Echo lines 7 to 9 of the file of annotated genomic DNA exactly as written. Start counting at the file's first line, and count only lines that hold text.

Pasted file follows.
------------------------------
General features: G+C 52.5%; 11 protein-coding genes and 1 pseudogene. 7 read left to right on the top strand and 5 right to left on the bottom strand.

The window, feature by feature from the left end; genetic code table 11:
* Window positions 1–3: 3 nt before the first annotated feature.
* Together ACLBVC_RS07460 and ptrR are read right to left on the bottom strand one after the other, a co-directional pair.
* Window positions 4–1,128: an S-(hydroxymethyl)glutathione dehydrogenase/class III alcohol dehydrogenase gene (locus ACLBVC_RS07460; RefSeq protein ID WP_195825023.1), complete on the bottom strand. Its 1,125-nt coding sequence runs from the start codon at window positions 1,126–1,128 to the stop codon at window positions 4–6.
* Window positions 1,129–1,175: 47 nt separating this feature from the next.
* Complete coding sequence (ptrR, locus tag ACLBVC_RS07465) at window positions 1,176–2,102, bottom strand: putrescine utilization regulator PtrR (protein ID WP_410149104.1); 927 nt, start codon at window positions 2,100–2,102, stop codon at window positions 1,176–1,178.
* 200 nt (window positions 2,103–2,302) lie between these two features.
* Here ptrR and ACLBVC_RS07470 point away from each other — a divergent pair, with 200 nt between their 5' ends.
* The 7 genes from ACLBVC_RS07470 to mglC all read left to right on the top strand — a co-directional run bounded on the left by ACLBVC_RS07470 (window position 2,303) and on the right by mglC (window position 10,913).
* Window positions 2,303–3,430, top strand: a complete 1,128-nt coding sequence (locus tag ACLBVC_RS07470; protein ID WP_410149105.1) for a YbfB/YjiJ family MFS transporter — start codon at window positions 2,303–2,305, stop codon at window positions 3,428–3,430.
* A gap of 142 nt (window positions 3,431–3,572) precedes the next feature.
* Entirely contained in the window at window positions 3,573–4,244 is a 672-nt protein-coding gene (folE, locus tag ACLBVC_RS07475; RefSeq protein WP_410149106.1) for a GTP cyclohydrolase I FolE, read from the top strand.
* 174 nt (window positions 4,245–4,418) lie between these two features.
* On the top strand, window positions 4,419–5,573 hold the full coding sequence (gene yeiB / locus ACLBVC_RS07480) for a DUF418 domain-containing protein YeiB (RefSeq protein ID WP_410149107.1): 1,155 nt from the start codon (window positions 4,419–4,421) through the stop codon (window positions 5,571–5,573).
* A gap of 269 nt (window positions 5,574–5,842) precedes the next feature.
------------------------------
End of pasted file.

* Complete coding sequence (ptrR, locus tag ACLBVC_RS07465) at window positions 1,176–2,102, bottom strand: putrescine utilization regulator PtrR (protein ID WP_410149104.1); 927 nt, start codon at window positions 2,100–2,102, stop codon at window positions 1,176–1,178.
* 200 nt (window positions 2,103–2,302) lie between these two features.
* Here ptrR and ACLBVC_RS07470 point away from each other — a divergent pair, with 200 nt between their 5' ends.